Manny Pacquiao

PacMan: Behind the Scenes with Manny Pacquiao

PUBLISHED : Sunday, 28 November, 2010, 12:00am
UPDATED : Sunday, 28 November, 2010, 12:00am


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PacMan: Behind the Scenes with Manny Pacquiao
by Gary Andrew Poole
Da Capo Press HK$200

Despite his modest physical stature, Manny Pacquiao is a boxing messiah. 'The people have rallied behind him and feel like they're a part of him, because they can see his talent, his dedication, his grace and his class,' former heavyweight Lennox Lewis once told Time magazine. 'The grip he holds over the Philippines is similar to Nelson Mandela's influence in South Africa,' Lewis added, tipping the 1.7-metre-tall Filipino as a future Philippine president.

In PacMan, biographer Gary Andrew Poole charts the champion's rise driven by a rabid thirst to excel. Pacquiao, who apparently trains harder than any other boxer, was raised by his mother on the Philippines' Mindanao Island: an outpost known for poverty, Islamic terrorists, and the November 23, 2009, massacre of several dozen journalists.

Toughened by his upbringing, the naturally sharp southpaw with a photographic memory evolved into one of the most formidable ever exponents of the 'sweet science'. Pacquiao is an eight-division world champion - the first boxer to win 10 world titles in eight different weight divisions.

No wonder The Ring magazine rates him as, pound for pound, the best boxer anywhere. The 31-year-old's record reads: won 51, lost three, drew two.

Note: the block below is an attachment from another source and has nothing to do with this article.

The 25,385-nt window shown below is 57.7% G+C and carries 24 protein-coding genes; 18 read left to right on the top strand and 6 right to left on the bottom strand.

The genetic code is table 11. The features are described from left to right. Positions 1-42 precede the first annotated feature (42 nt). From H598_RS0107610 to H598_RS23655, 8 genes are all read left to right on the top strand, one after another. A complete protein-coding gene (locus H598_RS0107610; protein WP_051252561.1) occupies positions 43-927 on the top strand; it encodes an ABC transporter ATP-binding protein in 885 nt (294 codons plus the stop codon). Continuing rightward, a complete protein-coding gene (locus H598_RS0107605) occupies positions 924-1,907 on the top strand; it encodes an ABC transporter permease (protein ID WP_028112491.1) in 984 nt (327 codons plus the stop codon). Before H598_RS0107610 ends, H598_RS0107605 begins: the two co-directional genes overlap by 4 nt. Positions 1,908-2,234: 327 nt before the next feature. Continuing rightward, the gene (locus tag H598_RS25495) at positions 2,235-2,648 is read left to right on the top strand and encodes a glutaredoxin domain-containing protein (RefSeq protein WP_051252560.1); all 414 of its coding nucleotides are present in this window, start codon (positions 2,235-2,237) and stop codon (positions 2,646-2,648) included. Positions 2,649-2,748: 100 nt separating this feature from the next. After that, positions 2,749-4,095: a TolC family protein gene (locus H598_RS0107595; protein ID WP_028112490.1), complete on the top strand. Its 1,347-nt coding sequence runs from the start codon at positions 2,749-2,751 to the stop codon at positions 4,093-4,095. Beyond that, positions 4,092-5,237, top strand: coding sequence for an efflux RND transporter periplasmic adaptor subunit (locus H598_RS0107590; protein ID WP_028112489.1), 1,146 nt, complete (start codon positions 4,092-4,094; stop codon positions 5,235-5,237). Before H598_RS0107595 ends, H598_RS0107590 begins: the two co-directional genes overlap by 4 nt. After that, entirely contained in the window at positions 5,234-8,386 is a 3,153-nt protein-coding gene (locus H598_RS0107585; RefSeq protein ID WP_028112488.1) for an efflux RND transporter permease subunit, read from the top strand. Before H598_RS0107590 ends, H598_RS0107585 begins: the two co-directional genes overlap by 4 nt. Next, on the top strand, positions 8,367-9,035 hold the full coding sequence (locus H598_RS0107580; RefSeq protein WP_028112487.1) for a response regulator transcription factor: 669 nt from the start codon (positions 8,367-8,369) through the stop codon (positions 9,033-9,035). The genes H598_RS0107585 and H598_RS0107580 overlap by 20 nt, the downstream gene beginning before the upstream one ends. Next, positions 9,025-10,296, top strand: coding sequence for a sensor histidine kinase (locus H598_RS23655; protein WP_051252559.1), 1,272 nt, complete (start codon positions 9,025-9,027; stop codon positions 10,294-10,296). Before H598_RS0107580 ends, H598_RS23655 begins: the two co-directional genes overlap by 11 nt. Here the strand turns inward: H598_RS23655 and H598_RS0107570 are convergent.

Pacquiao's master tactician arch rival, Floyd Mayweather Jnr, is unbeaten. Still, The Ring rates Mayweather inferior: number two.

Certainly, Mayweather has less public relations skill. Poole, who writes for Time and Esquire, casts him as charmless. 'He is a braggart,' Poole writes. '[He] owns more than a million dollars worth of wristwatches, [and] carries around US$30,000 in his pockets,' acidly adding that Mayweather is deft at dodging punches and Pacquiao bouts.

Mayweather's apparent evasiveness may be understandable because, instead of just beating rivals, Pacquiao hurts them. Some fights documented in Poole's slim, incisive biography are harrowing.

Despite the carnage, Pacquiao - a devout Catholic - fights fair. The self-styled 'nice guy' and father of four with a weakness for karaoke may even be too nice.

He throws money at his bizarre and bloated entourage that includes someone trying to breed a lion with a tiger and an arms dealer. Needy everyday Filipinos get in on the act, further denting Pacquiao's wealth.

One day, his money might evaporate. Scores of boxers, not least Mike Tyson, have squandered fortunes, becoming punch lines and tragic figures.

But Pacquiao, who was elected to Congress in May, looks unlikely to fall so far. Going by Poole - a brutally honest, even acerbic source - the touted future Philippine president has few objectionable flaws except an immature streak. Thanks to his constant drive towards perfection, for now Pacquiao looks unbeatable.